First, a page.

Arduino UNO with 18B20 temp sensor reading negative temperatures.

I wrote a program to monitor my freezer temperatures using a 18B20 sensor, a UNO and a 4x20 LCD.
It works ok except negative temperatures don’t come out correctly.

I read several posts about how to correct this problem but have not figured out how to change my code to fix the problem.

  • 8/2/2019 Dallas OneWire 18B20 temperature sensor freezer alarm.
  • Works OK.
  • ****** USE TWI ******
    */

#include <DallasTemperature.h>
#include <OneWire.h>

// Data wire is plugged into port 2 on the Arduino
#define ONE_WIRE_BUS 2

// Setup a oneWire instance to communicate with any OneWire devices (not just Maxim/Dallas temperature ICs)
OneWire oneWire(ONE_WIRE_BUS);

// Pass our oneWire reference to Dallas Temperature.
DallasTemperature sensors(&oneWire);

// arrays to hold device address
DeviceAddress insideThermometer;

//#include “LiquidCrystal_I2C.h”
#include “LiquidTWI.h”
LiquidTWI lcd(0);

//#include <LiquidCrystal_I2C.h>
//LiquidCrystal_I2C lcd(0x27,20, 4); // set the LCD address to 0x27 for a 16 chars and 2 line display

int ledR = 10; // red, door open led
int ledG = 11; // green, door closed led
int beep = 7; // door open piezo

void setup(void)
{
Serial.begin(9600);
Serial.println(“sketch_aug05a_2019_18B20_1_Freezer_V15”);

// lcd.init();
// lcd.backlight();
lcd.begin(20, 4);
// start serial port

pinMode(ledR, OUTPUT);
pinMode(ledG, OUTPUT);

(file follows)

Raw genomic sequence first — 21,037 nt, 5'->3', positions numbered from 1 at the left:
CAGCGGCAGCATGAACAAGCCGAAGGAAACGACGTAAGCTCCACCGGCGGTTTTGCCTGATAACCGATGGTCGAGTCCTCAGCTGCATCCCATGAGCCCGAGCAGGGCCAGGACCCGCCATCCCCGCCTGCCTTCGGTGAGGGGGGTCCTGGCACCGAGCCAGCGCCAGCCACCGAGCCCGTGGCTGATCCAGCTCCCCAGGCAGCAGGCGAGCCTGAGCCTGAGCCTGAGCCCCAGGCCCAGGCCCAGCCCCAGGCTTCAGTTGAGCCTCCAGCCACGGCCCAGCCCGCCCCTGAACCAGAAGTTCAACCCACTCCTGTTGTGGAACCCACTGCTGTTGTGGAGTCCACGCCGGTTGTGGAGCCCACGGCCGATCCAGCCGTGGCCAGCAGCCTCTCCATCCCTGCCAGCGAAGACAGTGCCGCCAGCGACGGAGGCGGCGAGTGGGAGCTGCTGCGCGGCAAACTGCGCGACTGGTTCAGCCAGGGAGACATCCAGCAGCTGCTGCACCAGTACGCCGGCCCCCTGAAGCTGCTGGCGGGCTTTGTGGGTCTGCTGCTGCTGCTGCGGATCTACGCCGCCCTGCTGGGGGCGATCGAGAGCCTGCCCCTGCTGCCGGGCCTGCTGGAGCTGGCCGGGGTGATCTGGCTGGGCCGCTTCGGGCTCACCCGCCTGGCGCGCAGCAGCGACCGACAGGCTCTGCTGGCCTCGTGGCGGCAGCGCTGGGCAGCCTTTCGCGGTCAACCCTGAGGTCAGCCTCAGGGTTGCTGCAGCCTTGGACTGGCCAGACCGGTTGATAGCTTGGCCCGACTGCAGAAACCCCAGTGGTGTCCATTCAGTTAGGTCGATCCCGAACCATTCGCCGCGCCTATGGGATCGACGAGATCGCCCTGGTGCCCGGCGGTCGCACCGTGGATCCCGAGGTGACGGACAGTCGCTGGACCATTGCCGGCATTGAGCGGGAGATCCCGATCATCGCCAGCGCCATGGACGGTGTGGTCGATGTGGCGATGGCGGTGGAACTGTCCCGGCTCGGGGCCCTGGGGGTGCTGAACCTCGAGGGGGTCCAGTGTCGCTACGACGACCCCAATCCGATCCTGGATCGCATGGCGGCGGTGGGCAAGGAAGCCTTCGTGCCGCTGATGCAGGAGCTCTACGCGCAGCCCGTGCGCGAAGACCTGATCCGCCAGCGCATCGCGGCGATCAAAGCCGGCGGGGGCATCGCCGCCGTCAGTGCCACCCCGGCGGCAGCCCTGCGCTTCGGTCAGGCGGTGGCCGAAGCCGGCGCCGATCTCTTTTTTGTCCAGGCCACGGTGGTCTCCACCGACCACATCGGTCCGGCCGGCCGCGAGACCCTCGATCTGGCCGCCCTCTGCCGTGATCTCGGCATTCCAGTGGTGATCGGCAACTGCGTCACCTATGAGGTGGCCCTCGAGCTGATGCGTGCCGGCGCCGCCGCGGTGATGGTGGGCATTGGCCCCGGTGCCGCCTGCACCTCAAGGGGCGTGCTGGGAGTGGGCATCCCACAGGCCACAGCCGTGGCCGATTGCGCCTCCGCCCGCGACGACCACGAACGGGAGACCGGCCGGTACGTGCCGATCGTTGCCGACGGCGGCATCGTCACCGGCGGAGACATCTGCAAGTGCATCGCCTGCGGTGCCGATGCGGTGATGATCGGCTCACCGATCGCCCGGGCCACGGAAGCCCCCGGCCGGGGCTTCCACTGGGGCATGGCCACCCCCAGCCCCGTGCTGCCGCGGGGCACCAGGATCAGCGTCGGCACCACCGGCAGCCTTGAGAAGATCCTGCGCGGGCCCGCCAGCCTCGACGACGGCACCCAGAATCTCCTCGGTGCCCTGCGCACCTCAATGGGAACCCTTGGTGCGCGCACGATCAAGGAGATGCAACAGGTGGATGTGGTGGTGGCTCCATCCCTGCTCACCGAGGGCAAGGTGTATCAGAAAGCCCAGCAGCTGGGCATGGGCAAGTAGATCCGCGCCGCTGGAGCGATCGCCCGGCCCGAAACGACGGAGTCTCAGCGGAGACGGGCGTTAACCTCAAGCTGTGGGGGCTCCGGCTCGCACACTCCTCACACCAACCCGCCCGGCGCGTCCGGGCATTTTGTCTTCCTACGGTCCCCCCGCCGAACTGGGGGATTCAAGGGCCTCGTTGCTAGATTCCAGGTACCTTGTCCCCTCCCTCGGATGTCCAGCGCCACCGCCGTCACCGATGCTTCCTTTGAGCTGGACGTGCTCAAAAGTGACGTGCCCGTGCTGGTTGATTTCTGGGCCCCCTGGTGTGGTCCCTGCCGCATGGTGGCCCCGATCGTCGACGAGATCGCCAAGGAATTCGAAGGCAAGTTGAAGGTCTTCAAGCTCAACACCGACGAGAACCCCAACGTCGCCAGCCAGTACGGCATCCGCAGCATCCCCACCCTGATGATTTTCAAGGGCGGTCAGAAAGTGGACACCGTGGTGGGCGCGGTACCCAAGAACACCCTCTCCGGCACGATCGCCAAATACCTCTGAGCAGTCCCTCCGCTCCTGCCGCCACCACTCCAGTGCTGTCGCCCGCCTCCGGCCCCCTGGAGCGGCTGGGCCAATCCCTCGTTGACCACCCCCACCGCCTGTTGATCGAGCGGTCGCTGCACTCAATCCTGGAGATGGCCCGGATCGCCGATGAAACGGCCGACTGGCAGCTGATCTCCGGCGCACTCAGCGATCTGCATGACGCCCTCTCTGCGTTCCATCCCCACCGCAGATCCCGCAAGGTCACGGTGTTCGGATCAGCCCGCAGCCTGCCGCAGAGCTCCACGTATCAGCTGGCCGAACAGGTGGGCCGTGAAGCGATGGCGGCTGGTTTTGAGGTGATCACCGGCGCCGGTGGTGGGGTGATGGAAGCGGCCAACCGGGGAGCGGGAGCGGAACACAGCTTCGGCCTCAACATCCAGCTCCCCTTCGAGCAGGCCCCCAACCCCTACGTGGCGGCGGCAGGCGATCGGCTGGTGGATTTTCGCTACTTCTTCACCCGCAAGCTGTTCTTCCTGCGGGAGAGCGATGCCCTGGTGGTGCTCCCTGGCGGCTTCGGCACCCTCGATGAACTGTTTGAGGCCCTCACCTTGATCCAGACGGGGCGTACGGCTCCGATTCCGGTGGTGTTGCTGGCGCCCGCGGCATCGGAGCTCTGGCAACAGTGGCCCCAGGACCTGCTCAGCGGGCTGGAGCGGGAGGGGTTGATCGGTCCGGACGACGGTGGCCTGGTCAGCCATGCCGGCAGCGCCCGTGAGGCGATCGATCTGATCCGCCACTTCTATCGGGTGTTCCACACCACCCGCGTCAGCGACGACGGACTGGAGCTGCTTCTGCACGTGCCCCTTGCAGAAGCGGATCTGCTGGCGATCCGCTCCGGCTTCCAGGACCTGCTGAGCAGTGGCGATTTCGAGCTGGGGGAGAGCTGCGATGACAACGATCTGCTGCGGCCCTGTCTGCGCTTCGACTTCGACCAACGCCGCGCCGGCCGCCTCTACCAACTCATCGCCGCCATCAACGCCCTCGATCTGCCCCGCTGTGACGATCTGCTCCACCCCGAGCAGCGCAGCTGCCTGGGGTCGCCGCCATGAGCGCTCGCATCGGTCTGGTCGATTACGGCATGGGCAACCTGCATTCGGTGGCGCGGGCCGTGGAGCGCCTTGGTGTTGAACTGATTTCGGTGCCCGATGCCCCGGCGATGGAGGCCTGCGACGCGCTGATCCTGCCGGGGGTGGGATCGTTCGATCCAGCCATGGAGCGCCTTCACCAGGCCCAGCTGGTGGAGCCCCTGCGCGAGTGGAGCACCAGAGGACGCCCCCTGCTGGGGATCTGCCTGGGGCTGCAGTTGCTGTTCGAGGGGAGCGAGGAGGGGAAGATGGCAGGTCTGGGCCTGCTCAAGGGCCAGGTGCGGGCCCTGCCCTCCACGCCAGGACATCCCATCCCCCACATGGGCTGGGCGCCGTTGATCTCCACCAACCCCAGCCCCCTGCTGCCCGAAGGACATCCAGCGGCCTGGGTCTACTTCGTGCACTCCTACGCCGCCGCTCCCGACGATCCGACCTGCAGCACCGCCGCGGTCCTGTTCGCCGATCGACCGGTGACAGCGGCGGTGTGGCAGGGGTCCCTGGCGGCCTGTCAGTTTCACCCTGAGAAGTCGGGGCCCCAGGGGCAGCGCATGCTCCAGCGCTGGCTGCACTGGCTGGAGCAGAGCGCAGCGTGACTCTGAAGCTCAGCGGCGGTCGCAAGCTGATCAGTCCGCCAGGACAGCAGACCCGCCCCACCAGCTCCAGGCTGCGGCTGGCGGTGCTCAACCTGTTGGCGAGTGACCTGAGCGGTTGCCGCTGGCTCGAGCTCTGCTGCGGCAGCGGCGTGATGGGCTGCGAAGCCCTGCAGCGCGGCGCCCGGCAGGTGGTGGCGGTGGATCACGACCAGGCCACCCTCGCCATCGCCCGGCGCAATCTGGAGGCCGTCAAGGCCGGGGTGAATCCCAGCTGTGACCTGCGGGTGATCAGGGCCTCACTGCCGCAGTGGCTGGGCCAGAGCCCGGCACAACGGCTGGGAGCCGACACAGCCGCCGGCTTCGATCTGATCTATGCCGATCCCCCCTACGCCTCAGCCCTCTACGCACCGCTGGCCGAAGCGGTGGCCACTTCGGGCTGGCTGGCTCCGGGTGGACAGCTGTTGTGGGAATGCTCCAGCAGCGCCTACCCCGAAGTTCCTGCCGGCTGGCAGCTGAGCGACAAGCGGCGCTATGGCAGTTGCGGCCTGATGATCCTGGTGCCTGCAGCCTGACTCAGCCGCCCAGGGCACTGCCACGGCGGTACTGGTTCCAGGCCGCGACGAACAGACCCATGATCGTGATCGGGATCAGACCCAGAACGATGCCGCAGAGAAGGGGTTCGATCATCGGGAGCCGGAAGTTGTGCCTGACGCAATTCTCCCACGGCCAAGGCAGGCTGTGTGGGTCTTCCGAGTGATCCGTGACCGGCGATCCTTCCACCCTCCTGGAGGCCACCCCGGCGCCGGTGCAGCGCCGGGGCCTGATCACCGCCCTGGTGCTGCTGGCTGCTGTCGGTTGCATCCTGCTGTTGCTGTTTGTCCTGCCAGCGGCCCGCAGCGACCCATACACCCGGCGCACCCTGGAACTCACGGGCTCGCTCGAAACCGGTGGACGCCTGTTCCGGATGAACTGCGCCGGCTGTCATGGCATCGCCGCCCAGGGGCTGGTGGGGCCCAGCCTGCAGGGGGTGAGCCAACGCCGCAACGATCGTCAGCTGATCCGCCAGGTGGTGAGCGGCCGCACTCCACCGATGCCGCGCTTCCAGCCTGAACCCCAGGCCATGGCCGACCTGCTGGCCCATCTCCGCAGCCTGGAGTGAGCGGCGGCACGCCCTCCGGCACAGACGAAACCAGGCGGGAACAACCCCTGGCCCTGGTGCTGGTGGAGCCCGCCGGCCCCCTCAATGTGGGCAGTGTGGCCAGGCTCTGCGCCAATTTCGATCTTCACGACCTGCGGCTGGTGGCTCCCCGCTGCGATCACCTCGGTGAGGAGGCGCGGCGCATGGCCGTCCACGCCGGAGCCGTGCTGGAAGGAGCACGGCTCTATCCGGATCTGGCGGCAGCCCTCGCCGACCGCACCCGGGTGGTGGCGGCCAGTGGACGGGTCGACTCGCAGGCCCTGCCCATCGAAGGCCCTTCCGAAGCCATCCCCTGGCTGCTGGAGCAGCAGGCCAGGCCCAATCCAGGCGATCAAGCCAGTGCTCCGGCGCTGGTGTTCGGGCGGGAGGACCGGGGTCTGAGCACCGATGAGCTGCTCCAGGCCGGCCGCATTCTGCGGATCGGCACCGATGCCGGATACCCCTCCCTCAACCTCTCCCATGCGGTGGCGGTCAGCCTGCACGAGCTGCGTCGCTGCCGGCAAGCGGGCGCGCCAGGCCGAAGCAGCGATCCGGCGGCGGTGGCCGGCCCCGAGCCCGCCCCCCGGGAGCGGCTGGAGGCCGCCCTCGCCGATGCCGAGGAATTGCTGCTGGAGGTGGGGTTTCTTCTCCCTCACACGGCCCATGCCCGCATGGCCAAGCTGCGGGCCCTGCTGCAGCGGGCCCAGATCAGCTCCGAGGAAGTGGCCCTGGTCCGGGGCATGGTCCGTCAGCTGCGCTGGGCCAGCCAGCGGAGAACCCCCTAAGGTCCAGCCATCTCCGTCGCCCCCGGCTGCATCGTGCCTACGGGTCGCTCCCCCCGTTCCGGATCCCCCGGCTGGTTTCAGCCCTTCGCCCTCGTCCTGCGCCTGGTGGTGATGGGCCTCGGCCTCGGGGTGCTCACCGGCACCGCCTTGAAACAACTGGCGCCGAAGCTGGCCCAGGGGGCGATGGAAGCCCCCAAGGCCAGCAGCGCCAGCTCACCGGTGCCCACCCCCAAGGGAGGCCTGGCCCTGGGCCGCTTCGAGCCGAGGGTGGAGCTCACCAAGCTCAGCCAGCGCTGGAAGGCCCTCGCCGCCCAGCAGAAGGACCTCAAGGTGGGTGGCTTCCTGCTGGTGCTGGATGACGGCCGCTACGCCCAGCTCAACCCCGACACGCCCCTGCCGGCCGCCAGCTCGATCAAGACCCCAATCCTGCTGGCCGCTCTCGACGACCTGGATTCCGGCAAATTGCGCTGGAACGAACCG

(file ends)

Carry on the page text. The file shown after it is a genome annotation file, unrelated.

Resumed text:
// locate devices on the bus
Serial.print(“Locating devices…”);
sensors.begin();
Serial.print(“Found “);
Serial.print(sensors.getDeviceCount(), DEC);
Serial.println(” devices.”);

// report parasite power requirements
Serial.print("Parasite power is: ");
if (sensors.isParasitePowerMode()) Serial.println(“ON”);
else Serial.println(“OFF”);

// assign address manually. the addresses below will beed to be changed
// to valid device addresses on your bus. device address can be retrieved
// by using either oneWire.search(deviceAddress) or individually via
// sensors.getAddress(deviceAddress, index)
//insideThermometer = { 0x28, 0x1D, 0x39, 0x31, 0x2, 0x0, 0x0, 0xF0 };

// Method 1:
// search for devices on the bus and assign based on an index. ideally,
// you would do this to initially discover addresses on the bus and then
// use those addresses and manually assign them (see above) once you know
// the devices on your bus (and assuming they don’t change).
if (!sensors.getAddress(insideThermometer, 0)) Serial.println(“Unable to find address for Device 0”);

// show the addresses we found on the bus
Serial.print("Device 0 Address: ");
printAddress(insideThermometer);
Serial.println();

// set the resolution to 9 bit (Each Dallas/Maxim device is capable of several different resolutions)
sensors.setResolution(insideThermometer, 9);

Serial.print("Device 0 Resolution: ");
Serial.print(sensors.getResolution(insideThermometer), DEC);
Serial.println();
}

// function to print the temperature for a device
void printTemperature(DeviceAddress deviceAddress)
{